This year has seen a vast array of movements in America, whether they have been properly covered by news media or not, is another question. In a previous post some of those movements were touched upon. A reoccurring theme that may have started in November of last year is the fight to increase the nation's minimum wage. Fast food workers across the nation have truly galvanized the movement calling it the "Fight for 15". In their demands: the right to unionize and provide a wage of $15 an hour to maintain a living wage."I used to work at McDonald's making minimum wage. You know what that means when someone pays you minimum wage? You know what your boss was trying to say? It's like, 'Hey if I could pay you less I would, but it's against the law."-Chris Rock
In Massachusetts, a similar movement has stirred the residents of the state to raise the minimum wage in a
.@OFA_MA and @RaiseUpMA volunteers are working for a better minimum wage in Massachusetts. Join them: http://t.co/kTmu99RElw
— Barack Obama (@BarackObama) October 9, 2013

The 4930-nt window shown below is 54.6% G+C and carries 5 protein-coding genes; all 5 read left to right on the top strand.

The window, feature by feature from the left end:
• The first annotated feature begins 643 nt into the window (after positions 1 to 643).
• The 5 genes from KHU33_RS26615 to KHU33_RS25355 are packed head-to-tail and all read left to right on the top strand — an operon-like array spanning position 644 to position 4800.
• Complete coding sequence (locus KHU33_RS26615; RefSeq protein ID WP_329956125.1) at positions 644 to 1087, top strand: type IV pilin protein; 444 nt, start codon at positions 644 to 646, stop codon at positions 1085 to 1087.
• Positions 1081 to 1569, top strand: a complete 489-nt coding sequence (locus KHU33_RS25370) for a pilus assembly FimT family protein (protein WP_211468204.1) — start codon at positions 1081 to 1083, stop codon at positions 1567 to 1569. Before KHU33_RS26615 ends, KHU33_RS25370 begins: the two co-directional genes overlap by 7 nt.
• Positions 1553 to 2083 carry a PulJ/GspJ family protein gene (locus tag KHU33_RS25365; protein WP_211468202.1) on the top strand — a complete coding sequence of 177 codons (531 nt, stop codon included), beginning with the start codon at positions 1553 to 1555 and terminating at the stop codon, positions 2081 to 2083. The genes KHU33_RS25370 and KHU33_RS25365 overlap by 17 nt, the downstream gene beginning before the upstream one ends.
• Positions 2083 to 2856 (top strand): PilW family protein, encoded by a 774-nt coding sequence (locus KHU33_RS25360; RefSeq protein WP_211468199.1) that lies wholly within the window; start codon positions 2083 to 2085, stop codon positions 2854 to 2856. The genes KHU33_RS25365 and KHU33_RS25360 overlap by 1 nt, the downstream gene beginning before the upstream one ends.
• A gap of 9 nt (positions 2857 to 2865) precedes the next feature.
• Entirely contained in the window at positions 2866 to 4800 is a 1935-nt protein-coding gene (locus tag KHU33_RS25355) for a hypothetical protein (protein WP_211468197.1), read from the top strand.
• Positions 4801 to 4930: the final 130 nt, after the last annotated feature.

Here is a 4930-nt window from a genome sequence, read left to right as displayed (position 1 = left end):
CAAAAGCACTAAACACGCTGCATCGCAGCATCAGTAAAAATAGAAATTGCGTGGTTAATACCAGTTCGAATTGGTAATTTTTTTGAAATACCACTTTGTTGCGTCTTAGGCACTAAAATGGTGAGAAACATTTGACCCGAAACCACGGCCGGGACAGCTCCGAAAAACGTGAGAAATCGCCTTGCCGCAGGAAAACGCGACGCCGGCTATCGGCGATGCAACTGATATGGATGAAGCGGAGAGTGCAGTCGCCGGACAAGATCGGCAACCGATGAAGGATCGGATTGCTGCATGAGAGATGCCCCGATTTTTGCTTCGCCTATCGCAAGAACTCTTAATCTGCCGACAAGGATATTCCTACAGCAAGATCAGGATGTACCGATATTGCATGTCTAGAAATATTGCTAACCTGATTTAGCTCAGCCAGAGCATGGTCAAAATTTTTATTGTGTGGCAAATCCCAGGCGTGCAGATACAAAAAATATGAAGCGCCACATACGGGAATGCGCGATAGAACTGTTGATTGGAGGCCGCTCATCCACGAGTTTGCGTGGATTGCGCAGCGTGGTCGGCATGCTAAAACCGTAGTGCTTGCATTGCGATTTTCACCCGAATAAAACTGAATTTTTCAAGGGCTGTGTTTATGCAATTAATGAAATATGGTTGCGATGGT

Working on this campaign I have had the opportunity to meet with the mayor's office and a state representative of MA. In both meetings the officials expressed support in a wage increase and earned sick time. In the case of the state rep, it was expressed that a bill to do such a thing has been stuck in the state house for some time. There is only so much the government can do without pressure from the people it represents.
While there haven't been many people that I have come across that oppose earned sick time. The politicians in Jersey City, NJ decided already that is makes sense to grant workers sick time.
“Paid sick leave will help working families in Jersey City so they won’t have to choose between missing a day of work and caring for their own health or that of a family member,” Mayor Fulop said in a statement.One of the greatest challenges while getting signatures has been how a wage increase can hurt small businesses. However the Small Business Majority released a statement showing 67% of small business owners across the nation support a raise in the minimum wage.
"Most of the businesses that participated in the survey had gross annual revenues under $500,000... 80% of the business owners were white; 60% were male; and 46% self-identified as Republican or Republican-leaning independent..." -CBS NewsThe minimum wage increase would help the prosperity of thousands of residents across the state of Massachusetts. And earned sick time will no longer make employees have to choose between heeding the doctor's orders or putting food on the table.
A version of this post was featured in The Enterprise on October 18, 2013 in the "Your Opinion" section titled: Citizens must rise up to help raise minimum wage in Bay State
Written by: E. Rey